Gregory’s recent comment on my review of The Counsellor “It’s despicable, mean-spirited trash and Scott should do us all a favour and just retire” (he clearly didn’t like the movie), set me to thinking about what makes a good movie. I can well understand Gregory’s viewpoint regards The Counsellor, after all, it’s one shared by many. The film doesn’t follow the usual structure of a three-act movie, it doesn’t have a sympathetic protagonist that the viewer can identify with, it doesn’t have a ‘proper’ ending or sense of resolution. It rather undermines the basics of any film-school screen-writing class.
None of the characters have any redeeming features, the worst of them is the one that ends up ‘winning’ at the end, and the ‘hero’ is frankly a greedy fool that is swept up by everything and fails to effect the outcome in any way at all. Indeed, he’s a non-entity, caught up and lost in the events, his life unravelling and never really aware of what is really going on. Its no wonder it alienates so many viewers. Its so easy to dismiss it- at its worst, its a frankly masturbatory affair of a bunch of millionaire actors/film-makers playing at something ‘meaningful’ and ‘profound’ when its nothing of the sort, at its best though, its rather wonderful.
The thing is, so many things about The Counsellor are both infuriating and rewarding. Technically its remarkable what they got away with on such a low budget and shooting it in Europe in lieu of America/Mexico (you’d hardly notice unless you were told). And its so slowly paced, almost a throwback to 1970s film standards, as opposed to the blink-and-you’ll-miss-it way so many films are shot/edited now. But does it try too hard to be an anti-mainstream movie?
My own positive viewpoint likely has at least something to do with my fondness for Ridley Scott’s films. I enjoy his art-house credentials; there is always something rather subversive in his better movies, a heart of darkness if you will. And The Counsellor has this in spades. Its like Chaos Theory in action. Events unfold beyond the characters understanding and control. Characters slip into lengthy monologues about the nature of greed, life, justice…. but don’t really seem able to act upon their pearls of ‘wisdom’. Their ignorance is astonishing but this blindness, to me, rather mirrors real-life in that none of us are really ever in full control of our lives. In this respect, the film is refreshingly honest. So often we are lulled into false security by films that show characters ‘seizing the day’ and triumphing against the odds, but while that works well for movies life isn’t always like that. People fail; people suffer and die and don’t really understand why, sometimes they just suffer the vagaries of fate and are powerless. Its that sense of a Lovecraftian universe that I find interesting about The Counsellor. Its wildly self-indulgent, and yes, it would likely have played better with a cast of unknowns rather than a bunch of beautiful millionaire superstar actors, but that’s just how movies get made these days.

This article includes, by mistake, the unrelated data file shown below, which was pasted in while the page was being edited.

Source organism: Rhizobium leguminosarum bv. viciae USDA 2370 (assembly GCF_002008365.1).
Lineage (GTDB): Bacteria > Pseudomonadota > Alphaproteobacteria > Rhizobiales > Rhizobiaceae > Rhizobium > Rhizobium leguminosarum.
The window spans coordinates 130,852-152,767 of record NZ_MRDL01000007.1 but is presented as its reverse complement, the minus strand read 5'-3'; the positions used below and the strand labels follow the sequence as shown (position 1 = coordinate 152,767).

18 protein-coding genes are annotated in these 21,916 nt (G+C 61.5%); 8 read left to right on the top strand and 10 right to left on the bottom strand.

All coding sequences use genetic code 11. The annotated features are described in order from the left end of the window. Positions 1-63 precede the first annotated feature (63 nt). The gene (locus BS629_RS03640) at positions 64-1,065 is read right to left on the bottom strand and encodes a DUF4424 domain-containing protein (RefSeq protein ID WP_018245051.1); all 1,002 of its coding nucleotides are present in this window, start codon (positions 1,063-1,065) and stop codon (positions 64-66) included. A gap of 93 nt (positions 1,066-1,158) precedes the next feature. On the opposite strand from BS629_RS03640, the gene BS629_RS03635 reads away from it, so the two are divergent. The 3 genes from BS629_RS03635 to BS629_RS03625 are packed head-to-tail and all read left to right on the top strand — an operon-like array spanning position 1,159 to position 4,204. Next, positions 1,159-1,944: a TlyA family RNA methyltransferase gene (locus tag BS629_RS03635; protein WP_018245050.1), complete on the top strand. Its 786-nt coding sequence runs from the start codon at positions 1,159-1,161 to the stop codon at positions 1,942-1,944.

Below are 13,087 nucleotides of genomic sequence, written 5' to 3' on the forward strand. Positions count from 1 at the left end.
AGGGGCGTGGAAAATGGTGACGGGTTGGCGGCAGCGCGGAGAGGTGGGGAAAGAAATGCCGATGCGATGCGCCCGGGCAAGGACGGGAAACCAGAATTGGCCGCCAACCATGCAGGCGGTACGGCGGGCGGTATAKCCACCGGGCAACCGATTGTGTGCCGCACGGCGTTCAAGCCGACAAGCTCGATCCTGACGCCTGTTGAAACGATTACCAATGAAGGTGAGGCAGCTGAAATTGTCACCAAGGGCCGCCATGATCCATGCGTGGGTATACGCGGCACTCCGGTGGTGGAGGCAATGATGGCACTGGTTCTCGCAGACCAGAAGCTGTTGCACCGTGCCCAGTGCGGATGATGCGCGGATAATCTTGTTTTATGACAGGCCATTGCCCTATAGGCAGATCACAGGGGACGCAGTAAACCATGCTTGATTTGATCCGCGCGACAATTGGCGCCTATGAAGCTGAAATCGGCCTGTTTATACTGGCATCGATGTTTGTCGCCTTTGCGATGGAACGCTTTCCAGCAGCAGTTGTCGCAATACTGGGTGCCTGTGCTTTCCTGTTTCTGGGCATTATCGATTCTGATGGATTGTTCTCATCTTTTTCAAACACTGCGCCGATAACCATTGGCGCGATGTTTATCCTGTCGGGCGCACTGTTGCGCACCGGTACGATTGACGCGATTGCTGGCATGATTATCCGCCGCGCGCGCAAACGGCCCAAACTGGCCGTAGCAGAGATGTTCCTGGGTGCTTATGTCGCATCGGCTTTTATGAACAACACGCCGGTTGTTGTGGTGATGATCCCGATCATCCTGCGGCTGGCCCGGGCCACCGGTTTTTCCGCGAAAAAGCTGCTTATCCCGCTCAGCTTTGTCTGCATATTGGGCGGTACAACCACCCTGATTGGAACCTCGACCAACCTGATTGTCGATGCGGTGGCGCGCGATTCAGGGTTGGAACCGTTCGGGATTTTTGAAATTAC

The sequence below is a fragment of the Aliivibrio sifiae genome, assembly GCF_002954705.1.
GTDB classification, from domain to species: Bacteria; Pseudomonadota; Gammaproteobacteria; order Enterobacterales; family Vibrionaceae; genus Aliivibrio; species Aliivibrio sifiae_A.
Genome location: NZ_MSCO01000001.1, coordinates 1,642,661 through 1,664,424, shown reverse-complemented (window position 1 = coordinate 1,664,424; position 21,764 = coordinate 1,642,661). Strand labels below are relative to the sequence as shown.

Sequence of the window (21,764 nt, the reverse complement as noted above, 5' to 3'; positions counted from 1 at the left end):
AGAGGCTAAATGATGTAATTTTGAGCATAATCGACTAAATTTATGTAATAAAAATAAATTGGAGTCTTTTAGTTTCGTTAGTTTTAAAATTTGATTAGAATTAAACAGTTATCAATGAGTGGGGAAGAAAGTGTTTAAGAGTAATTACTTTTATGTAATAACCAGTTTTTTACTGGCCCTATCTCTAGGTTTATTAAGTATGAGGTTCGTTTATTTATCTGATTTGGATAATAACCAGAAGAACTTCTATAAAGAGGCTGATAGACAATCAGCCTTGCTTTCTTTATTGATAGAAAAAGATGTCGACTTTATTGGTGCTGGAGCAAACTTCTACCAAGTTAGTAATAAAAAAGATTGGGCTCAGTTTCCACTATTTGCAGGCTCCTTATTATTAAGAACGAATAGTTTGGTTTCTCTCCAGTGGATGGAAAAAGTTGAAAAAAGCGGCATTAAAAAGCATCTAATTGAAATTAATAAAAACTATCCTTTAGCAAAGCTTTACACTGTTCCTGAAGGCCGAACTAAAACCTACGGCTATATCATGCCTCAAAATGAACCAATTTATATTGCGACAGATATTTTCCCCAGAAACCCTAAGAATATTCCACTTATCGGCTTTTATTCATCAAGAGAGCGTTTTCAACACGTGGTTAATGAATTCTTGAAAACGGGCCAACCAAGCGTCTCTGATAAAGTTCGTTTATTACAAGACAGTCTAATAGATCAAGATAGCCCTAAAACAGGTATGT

But is it a good movie? Ah, there’s the rub. I like it, but so many don’t, and I have to wonder, does it fail at the basics?
Does a good movie need a main character, a protagonist that we can identify with, empathise with? Does a good movie have to clearly set up in its first act its premise, its characters, its plot? Does a good movie have a middle act that further extrapolates its themes, develops its drama and crisis? Does a good movie have a final third act that solves this crisis with the main character reaching some kind of resolution, whether he succeeds or fails, is he or the audience wiser at movies end? Is there some kind of moralist credential to the film, for good or ill? Simply put, should a movie have a clearly defined beginning, middle and end?
It can be argued that The Counsellor has neither. We begin the film almost in the middle of things, events and characters already in motion, the main character learns little, ignorant of what is really going on (indeed, I don’t believe any of them ever really learn the instigator of their fall) and the film has little meaningful resolution at all, other than perhaps that you’re not paranoid, the universe really is out to get you. If the final shot had been a bizarre pull-shot out and away into orbit and beyond, showing an increasingly small and fragile Earth increasingly lost in the immensity of the cosmos, I wouldn’t have been at all surprised. At least the film would have perhaps suggested some meaning in a final flourish.
But that’s to me the point of the film. Nothing means anything, other than perhaps greed undermines all and to the hunter the spoils- justice is utterly subjective and sin is not always punished.
But is The Counsellor a good movie? Or is it a bad movie that I’m reading too much into? I guess even the worst of movies have their fans!